Its hot the whole time. Searing hot, with a hot wind. It doesn't cool down at nights, and we sweat and toss in the dark. If we hang out towels at eight in the evening, they are dry in the morning because there is no dew. Some times the thunder grumbles in the distance, and I lie there waiting to hear the sound of abundance of rain, but it does not come. The grass is brown and the dust rises and settles.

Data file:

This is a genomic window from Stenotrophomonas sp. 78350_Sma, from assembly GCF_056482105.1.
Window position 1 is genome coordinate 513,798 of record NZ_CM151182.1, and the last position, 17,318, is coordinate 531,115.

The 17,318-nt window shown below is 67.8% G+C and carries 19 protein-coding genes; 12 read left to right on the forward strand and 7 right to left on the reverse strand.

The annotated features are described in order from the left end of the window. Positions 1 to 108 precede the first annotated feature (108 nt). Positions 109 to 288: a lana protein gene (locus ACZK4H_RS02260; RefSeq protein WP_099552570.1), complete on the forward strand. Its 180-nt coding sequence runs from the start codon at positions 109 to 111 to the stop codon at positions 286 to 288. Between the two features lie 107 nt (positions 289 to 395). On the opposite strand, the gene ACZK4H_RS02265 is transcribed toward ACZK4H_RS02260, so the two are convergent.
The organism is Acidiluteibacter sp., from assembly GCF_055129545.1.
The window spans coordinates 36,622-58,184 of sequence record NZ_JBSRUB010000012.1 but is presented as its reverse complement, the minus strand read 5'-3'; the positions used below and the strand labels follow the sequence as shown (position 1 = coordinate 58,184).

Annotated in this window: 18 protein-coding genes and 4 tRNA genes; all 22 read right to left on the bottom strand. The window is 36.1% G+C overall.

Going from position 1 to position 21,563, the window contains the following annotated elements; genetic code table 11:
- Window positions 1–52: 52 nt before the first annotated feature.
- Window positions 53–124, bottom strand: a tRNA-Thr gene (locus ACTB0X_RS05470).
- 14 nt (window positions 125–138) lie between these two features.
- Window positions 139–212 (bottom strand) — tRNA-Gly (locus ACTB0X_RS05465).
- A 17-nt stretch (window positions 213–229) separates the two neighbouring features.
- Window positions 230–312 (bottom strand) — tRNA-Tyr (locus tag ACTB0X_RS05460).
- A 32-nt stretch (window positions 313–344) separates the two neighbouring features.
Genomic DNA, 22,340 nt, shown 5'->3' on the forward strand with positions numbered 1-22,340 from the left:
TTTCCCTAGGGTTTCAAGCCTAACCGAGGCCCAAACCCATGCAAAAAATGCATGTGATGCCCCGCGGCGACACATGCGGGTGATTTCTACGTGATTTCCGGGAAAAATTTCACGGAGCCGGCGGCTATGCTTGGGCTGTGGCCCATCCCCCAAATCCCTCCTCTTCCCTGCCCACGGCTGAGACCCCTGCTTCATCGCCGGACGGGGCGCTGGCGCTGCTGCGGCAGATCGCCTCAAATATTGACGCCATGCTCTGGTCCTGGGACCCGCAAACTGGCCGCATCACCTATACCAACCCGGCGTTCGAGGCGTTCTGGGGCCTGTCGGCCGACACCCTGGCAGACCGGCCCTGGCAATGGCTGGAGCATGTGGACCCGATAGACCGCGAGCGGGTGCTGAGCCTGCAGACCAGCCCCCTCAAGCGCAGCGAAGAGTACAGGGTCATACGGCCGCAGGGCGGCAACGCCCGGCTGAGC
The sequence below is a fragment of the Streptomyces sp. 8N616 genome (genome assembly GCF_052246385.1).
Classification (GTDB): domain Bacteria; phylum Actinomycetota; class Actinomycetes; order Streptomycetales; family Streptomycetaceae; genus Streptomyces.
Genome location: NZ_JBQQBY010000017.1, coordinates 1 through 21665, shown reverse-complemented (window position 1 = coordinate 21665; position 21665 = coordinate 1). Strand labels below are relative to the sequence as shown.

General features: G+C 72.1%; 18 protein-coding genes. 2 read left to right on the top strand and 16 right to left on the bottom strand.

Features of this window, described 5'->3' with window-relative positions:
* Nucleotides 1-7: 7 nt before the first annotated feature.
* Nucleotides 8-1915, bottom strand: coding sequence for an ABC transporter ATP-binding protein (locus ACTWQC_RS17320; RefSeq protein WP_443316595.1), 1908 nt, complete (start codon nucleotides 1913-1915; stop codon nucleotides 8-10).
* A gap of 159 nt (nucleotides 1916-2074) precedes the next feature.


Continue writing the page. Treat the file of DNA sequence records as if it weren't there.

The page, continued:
The time flies by. Families begin leaving, one by one.The field is empty. The tents are pulled down. The circle of chairs in the shady spots sit lonely and forgotten. The silence spreads and covers the noisy, happy places." Come back," whispers the wind through the dusty screens."Come back," say the sheets on the line, flung into the wind and back again. The baby pool lies upside down and empty. The beds lie sheetless and bare. Only a small trace, a tiny pink sandal, a very dirty white sock, a row of bikes and trucks waiting to be ridden down the big hill, a camoflage cap, three pairs of fairy wings hanging on the pear tree. Thats all thats left of the dozens of cousins.